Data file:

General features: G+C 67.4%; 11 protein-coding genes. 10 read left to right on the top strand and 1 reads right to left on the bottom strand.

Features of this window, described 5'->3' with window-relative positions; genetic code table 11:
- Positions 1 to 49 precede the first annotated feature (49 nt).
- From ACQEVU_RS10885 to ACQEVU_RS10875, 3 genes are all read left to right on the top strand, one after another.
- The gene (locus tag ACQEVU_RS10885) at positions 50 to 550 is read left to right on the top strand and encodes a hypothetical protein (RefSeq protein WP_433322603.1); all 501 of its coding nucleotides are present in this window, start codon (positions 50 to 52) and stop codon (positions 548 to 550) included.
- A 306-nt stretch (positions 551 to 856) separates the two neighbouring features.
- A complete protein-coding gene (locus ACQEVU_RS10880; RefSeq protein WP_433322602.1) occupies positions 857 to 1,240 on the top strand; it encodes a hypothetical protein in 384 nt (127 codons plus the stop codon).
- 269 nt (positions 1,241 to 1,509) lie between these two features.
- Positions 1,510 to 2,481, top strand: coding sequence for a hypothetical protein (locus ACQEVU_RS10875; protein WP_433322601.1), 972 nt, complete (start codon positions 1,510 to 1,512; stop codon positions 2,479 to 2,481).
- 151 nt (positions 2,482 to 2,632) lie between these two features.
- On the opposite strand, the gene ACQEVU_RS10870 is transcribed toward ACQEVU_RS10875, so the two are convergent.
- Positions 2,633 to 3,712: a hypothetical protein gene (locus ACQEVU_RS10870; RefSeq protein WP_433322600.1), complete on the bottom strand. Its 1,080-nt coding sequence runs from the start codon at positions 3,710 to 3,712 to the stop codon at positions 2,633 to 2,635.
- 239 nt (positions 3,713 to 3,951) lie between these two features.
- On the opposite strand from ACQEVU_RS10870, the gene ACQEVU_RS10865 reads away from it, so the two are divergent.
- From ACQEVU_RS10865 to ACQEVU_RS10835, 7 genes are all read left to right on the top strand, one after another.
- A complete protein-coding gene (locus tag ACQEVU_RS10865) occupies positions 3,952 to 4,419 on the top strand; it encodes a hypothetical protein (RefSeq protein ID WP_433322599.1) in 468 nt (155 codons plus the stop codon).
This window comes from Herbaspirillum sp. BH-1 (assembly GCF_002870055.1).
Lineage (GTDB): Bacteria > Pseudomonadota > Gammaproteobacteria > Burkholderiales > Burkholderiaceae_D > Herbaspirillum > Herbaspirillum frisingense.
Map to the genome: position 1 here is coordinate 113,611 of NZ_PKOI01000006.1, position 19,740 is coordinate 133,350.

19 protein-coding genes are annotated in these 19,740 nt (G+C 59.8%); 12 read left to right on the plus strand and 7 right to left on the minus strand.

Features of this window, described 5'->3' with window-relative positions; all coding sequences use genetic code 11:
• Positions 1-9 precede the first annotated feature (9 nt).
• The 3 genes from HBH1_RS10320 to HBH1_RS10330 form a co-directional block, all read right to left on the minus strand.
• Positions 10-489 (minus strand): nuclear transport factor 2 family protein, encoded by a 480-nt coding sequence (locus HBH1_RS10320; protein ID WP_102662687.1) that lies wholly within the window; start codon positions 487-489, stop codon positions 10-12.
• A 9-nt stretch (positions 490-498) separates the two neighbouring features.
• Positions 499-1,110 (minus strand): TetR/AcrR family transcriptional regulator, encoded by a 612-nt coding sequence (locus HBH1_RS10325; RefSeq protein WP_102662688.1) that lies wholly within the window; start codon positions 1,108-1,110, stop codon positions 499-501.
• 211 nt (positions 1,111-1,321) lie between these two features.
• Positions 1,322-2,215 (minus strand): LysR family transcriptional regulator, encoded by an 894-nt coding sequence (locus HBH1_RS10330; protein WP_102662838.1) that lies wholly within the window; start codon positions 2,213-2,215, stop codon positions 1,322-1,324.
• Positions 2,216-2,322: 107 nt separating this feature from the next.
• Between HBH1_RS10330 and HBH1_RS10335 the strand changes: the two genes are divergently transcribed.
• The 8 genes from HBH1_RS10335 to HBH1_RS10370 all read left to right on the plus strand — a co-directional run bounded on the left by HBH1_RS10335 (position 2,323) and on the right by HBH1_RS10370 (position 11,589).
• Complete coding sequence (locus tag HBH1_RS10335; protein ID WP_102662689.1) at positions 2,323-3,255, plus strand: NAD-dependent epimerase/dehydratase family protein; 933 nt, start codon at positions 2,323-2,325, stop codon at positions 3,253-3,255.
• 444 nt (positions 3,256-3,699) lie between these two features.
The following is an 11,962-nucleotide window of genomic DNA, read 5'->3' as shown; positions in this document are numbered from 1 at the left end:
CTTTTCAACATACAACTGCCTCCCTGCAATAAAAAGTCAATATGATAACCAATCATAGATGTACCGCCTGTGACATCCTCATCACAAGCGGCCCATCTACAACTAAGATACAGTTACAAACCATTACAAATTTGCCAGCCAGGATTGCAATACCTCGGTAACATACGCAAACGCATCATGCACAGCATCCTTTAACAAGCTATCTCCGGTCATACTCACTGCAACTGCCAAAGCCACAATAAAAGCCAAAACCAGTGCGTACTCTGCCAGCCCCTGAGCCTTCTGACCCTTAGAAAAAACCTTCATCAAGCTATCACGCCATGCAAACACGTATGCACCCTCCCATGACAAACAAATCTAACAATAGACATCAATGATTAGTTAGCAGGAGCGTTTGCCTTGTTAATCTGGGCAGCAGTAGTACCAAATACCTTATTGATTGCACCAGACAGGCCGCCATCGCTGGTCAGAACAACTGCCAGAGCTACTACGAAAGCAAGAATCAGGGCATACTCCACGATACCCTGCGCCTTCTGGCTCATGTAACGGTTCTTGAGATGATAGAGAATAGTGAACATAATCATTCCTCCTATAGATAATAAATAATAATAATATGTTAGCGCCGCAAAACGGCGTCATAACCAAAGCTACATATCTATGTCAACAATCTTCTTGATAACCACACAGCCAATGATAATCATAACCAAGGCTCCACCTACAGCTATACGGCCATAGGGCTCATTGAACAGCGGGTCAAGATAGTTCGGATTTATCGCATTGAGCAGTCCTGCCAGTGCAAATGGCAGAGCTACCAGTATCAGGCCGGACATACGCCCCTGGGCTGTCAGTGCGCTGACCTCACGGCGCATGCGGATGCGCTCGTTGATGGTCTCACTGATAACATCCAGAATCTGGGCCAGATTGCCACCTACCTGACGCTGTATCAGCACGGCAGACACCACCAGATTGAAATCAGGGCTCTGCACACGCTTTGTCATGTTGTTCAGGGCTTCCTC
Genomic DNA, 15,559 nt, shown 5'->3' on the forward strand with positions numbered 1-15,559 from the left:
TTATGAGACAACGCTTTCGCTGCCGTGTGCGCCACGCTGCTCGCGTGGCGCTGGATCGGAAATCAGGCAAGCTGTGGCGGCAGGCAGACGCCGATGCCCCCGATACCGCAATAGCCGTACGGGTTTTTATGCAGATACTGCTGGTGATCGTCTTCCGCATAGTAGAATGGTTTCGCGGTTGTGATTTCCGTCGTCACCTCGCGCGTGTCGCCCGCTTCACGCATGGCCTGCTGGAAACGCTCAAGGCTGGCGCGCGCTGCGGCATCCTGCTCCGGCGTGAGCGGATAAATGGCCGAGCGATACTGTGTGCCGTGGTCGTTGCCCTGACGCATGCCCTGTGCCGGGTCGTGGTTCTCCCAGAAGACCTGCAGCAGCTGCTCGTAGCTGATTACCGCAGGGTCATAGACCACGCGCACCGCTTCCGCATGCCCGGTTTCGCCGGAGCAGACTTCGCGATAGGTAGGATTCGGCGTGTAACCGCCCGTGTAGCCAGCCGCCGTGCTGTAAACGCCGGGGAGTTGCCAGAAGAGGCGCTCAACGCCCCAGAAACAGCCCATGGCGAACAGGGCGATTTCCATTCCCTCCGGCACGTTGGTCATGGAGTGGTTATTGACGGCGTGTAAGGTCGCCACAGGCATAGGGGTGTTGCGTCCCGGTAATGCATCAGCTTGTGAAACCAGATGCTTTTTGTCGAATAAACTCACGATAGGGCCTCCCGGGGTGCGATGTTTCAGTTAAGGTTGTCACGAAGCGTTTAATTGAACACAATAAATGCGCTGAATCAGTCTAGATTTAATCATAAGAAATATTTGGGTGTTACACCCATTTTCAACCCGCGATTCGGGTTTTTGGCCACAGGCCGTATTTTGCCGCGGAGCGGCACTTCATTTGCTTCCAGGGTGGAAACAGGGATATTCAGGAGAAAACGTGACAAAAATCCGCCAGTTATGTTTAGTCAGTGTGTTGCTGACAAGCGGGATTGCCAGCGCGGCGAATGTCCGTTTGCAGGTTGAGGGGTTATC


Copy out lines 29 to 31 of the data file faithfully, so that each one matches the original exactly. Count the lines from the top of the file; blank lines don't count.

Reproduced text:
• Positions 2,216-2,322: 107 nt separating this feature from the next.
• Between HBH1_RS10330 and HBH1_RS10335 the strand changes: the two genes are divergently transcribed.
• The 8 genes from HBH1_RS10335 to HBH1_RS10370 all read left to right on the plus strand — a co-directional run bounded on the left by HBH1_RS10335 (position 2,323) and on the right by HBH1_RS10370 (position 11,589).